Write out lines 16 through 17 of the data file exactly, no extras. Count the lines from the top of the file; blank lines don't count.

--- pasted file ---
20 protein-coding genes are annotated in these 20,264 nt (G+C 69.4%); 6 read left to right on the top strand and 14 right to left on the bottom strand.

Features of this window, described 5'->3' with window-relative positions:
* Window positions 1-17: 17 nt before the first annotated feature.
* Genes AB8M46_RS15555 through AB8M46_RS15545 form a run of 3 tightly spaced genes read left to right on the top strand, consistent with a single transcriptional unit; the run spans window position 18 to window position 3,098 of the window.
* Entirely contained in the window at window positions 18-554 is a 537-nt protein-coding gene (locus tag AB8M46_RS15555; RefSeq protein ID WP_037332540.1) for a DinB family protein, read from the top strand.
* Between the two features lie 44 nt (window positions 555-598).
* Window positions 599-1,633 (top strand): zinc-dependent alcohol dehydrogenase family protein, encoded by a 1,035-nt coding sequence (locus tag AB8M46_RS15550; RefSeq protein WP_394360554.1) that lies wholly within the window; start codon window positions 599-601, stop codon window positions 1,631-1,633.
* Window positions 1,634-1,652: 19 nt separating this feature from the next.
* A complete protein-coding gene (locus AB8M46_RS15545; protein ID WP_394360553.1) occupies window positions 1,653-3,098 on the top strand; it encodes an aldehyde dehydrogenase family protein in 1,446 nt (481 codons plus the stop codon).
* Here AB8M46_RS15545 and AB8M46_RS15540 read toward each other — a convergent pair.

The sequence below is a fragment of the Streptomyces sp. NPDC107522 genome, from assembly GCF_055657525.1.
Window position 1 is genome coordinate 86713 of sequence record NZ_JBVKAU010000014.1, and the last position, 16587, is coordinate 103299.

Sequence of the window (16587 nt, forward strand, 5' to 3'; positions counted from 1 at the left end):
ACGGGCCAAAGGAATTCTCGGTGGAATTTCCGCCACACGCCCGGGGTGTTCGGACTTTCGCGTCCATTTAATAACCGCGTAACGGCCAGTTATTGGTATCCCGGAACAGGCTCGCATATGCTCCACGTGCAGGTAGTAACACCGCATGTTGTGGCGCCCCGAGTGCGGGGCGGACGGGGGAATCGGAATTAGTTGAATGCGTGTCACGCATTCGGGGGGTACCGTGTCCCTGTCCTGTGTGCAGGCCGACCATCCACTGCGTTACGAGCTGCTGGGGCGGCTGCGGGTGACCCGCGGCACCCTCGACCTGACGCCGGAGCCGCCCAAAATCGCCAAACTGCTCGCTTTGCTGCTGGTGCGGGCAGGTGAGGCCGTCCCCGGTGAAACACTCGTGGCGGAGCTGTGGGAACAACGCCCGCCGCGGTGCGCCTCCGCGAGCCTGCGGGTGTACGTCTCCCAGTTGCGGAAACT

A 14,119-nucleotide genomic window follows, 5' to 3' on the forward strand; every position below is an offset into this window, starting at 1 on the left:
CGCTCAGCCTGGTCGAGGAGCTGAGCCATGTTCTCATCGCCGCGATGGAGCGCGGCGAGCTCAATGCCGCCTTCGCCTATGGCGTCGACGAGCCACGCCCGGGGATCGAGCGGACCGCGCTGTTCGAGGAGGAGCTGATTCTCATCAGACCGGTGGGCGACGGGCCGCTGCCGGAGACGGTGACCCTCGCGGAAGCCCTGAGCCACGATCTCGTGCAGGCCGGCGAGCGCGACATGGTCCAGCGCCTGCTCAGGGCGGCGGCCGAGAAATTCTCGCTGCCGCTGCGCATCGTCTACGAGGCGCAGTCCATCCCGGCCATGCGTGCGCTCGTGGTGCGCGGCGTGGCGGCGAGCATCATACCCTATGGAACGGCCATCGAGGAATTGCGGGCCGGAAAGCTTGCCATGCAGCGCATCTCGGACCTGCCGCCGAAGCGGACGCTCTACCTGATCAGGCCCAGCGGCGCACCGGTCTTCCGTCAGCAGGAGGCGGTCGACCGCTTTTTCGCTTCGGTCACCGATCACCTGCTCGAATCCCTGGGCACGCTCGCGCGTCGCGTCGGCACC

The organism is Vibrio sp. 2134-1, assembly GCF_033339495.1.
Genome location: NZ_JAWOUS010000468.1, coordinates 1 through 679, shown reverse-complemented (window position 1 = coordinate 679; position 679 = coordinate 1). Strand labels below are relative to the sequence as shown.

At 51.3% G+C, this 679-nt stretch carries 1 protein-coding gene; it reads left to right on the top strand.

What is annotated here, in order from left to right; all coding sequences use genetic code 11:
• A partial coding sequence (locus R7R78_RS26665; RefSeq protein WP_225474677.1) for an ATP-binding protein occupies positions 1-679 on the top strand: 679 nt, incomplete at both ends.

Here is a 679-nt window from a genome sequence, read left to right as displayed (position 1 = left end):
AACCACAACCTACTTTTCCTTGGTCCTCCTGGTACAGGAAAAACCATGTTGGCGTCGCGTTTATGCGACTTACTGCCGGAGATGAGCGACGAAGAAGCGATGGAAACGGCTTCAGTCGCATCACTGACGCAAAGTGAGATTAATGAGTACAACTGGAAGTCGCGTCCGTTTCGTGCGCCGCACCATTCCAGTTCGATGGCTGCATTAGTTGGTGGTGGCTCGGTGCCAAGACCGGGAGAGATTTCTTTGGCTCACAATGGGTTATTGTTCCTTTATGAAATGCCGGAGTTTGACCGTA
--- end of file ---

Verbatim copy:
CGCTCAGCCTGGTCGAGGAGCTGAGCCATGTTCTCATCGCCGCGATGGAGCGCGGCGAGCTCAATGCCGCCTTCGCCTATGGCGTCGACGAGCCACGCCCGGGGATCGAGCGGACCGCGCTGTTCGAGGAGGAGCTGATTCTCATCAGACCGGTGGGCGACGGGCCGCTGCCGGAGACGGTGACCCTCGCGGAAGCCCTGAGCCACGATCTCGTGCAGGCCGGCGAGCGCGACATGGTCCAGCGCCTGCTCAGGGCGGCGGCCGAGAAATTCTCGCTGCCGCTGCGCATCGTCTACGAGGCGCAGTCCATCCCGGCCATGCGTGCGCTCGTGGTGCGCGGCGTGGCGGCGAGCATCATACCCTATGGAACGGCCATCGAGGAATTGCGGGCCGGAAAGCTTGCCATGCAGCGCATCTCGGACCTGCCGCCGAAGCGGACGCTCTACCTGATCAGGCCCAGCGGCGCACCGGTCTTCCGTCAGCAGGAGGCGGTCGACCGCTTTTTCGCTTCGGTCACCGATCACCTGCTCGAATCCCTGGGCACGCTCGCGCGTCGCGTCGGCACC

The organism is Vibrio sp. 2134-1, assembly GCF_033339495.1.